Commenting on Asif Ali Zardari and Nawaz Sharif, he said both were launched into the Pakistani politics accidentally. According to him Zardari became a politician by virtue of his marriage to Benazir Bhutto. His rise to become the Chief of PPP and eventually President of Pakistan was also accidental. This would not have happened if Benazir was not assassinated. Similarly, he added that Nawaz Sharif did not want to enter into politics but his father Mian Sharif (aka: Abba Jee) persuaded him into jumping the bandwagon. According to him both parties (PPP an PML-N) were following the politics of “inheritance” – and according to him in Pakistan this “inheritance” politics would continue for another 10-15 years before we begin to see a sea-change. On this note he finished his talk and invited questions from the attendees.
Responding to a question about sudden appearance of Imran Khan in the political horizon of Pakistan, Irshad wittingly tried to draw interesting analogies. He said both PPP and PML-N were like mango trees, imposingly visible to all. However, according to him, Imran Khan was like a potato that grows slowly and progressively underground – not visible to the public eyes. According to him the potato has now grown and is visible – ready for the people to eat or throw it away. “Let the people of Pakistan taste the potato – and eat it or throw it away”, he commented.
One journalist asked an interesting question. He remarked, “You have termed Zardari and Nawaz Sharif as mango trees while you called Imran Khan as potato. Would you please enlighten us as to who was feeding fertilizers for this mammoth growth of Imran Khan – alluding to alleged clandestine support from the establishment? His response was a bit serious. “We need to understand why he is getting popular”, he responded. He added that Imran Khan was not popular because of his personal merits but more because of the failures of others leading to unhappy voters swarming his rank in large numbers. Twitter and Facebook did the rest, Irshad added. He further added, “I would try to draw an analogy between Obama and Imran Khan”. Obama emerged in 2004 when he became a Senator in the State of Illinois, and before that he was literally unknown to most Americans. “However Obama possesses extra-ordinary traits”, he informed. “He is extremely intelligent, has a charismatic personality and is a superb public speaker”, he added. According to him, Obama started to become popular – and people started to view him as an agent of change. And, ultimately the media and the society accepted him and serious people started lending him support. This is how he got elected as the first black President of USA – the most powerful person of the World. “This exactly is true in case of Imran Khan”, he informed. “The State in which security is an inseparable subject has a duty to be part of the destiny of the nation”, he explained. “And, there was no harm if the State was allegedly trying to lend tacit support to Imran Khan. This is quite normal – and happens everywhere”, he explained.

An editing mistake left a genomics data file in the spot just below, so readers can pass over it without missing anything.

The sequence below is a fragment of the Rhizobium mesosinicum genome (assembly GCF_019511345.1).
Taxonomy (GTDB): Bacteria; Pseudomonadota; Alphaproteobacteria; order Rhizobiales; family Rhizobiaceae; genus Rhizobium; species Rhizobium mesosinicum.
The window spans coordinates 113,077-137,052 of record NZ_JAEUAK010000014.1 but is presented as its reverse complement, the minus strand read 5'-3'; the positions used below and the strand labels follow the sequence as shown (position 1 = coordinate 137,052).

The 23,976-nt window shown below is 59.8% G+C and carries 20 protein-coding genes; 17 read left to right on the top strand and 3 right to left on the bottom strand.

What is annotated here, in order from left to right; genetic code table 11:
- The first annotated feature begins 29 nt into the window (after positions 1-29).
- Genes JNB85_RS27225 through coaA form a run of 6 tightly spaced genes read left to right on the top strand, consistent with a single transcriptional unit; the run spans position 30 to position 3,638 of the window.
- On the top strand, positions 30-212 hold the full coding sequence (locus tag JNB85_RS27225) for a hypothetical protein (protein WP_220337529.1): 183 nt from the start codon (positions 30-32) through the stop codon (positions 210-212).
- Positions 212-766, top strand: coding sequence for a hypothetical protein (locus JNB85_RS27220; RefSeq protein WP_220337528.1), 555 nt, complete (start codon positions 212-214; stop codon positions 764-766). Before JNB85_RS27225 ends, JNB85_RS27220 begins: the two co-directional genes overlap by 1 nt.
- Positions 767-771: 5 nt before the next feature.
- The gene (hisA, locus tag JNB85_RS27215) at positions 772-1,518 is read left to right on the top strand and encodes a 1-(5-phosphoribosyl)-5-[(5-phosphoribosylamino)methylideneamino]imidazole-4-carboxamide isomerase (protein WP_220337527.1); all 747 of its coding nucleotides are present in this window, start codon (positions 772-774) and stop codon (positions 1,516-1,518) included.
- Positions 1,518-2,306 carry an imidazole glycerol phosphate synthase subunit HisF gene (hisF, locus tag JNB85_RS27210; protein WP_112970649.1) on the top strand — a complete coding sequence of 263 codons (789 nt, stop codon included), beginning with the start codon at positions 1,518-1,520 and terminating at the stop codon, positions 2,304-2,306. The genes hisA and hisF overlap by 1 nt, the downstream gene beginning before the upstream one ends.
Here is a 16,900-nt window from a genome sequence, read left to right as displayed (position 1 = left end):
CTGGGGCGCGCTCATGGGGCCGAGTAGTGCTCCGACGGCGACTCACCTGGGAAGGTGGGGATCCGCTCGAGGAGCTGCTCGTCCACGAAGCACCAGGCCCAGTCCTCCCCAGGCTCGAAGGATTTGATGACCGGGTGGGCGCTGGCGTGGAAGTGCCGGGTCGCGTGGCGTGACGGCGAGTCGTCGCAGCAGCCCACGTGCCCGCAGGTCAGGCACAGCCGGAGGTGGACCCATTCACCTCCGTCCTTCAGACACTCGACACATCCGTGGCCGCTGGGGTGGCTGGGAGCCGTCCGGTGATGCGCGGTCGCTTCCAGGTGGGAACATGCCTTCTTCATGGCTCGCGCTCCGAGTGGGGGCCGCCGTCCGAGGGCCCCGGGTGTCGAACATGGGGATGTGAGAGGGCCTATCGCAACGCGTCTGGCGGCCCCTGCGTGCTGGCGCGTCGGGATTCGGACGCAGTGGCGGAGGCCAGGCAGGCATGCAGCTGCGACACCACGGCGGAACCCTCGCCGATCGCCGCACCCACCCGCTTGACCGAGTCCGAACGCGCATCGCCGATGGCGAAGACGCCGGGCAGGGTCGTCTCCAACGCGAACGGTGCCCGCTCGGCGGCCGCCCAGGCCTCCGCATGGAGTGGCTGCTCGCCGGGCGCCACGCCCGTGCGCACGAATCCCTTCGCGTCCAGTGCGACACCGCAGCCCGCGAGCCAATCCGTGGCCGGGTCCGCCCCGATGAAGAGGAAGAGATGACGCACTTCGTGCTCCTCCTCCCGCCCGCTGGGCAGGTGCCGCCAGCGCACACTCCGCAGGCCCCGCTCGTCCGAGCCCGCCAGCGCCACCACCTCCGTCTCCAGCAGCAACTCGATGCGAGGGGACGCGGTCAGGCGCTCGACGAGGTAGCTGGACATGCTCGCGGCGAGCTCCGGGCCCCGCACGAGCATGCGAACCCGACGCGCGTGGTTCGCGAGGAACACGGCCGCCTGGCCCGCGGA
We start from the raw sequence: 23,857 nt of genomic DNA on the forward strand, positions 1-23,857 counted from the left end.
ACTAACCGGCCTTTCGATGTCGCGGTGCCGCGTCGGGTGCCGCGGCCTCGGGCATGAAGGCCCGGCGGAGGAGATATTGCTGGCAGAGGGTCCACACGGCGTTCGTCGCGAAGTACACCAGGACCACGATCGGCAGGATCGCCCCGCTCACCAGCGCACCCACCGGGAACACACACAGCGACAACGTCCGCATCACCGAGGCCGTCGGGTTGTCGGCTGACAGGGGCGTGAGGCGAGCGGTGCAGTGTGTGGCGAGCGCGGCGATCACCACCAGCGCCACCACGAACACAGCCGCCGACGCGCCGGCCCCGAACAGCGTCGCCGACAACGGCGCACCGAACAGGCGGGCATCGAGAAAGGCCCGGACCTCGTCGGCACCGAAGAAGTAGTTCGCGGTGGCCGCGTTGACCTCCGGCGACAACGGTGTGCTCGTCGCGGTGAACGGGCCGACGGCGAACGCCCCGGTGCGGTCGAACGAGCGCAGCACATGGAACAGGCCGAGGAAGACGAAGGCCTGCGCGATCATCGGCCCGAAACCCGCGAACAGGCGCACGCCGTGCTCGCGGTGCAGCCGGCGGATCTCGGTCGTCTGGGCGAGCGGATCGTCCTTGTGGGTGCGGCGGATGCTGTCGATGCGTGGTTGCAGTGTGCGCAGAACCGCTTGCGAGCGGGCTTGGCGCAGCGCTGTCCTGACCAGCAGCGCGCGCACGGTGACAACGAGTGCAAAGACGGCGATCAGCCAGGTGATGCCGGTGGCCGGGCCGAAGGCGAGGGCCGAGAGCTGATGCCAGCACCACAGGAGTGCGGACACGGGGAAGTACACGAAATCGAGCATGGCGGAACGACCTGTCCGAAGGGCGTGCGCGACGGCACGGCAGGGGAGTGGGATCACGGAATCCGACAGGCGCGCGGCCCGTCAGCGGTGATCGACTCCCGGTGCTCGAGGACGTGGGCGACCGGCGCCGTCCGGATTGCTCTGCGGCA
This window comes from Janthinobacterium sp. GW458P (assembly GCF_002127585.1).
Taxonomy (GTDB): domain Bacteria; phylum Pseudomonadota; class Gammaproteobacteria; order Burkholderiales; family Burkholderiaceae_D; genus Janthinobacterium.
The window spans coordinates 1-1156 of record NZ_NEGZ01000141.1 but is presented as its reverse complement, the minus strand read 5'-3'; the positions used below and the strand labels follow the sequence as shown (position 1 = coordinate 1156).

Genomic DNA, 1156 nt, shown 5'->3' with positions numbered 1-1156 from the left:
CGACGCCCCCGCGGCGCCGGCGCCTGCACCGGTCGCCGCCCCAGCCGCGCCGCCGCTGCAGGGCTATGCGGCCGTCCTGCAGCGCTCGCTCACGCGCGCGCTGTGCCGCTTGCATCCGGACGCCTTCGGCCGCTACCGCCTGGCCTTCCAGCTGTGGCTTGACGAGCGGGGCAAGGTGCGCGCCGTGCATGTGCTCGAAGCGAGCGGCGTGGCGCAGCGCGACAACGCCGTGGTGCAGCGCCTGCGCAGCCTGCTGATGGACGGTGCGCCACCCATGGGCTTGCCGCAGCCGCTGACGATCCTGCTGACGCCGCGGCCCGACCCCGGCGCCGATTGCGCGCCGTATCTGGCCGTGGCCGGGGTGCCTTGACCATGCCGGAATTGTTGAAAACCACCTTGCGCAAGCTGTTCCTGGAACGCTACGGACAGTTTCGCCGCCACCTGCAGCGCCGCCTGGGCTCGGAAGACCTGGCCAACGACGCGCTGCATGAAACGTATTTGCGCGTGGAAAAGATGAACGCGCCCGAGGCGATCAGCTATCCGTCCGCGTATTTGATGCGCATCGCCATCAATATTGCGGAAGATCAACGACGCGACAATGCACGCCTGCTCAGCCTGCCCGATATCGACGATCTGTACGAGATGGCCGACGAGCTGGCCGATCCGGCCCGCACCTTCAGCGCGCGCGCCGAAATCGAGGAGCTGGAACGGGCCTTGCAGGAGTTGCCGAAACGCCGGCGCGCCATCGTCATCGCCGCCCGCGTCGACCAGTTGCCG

Closing his talk he dwelt upon some solution which in his view can help come out of the political instability that Pakistan finds herself embroiled in since birth.
Irshad said Pakistanis need to own the nation wholesomely. “Unfortunately, we are everything except a Pakistani as a nation”, he commented. According to him, bold steps are needed to create that desired ownership. One of them according to him was to modify its national language – to bring it in line with the local native languages. That is, to insert enough words and expressions from Punjabi, Sindhi, Pushto and Balochi languages Urdu – so that the native people can identify with and relate to it. Thereafter, people should be given 10 years to adopt it – like Turkey did. “This will have a positive effect toward creating desired ownership” and help create an environment for the development of one nation from Karachi to Khyber, he said.
About addressing the Lotacracy and to prevent the defection from one party to the other winning party by the so-called electables, he said there was a need to do away with this present “Constituency Politics”. “The Presidential form of government was the solution”, he commented. “Let the entire nation elect a President via one-man-one-vote”, he said. For the Assembly, he added, that can be elected via proportionate system of election – “like we elect our Senators”, or like it happens in the US, he elaborated.
Written in Jan 2012 by the host Faiz Al-Najdi who is a Riyadh based Professional Engineer and writer.
A version of the article was published in Arab News and South Asia Pulse.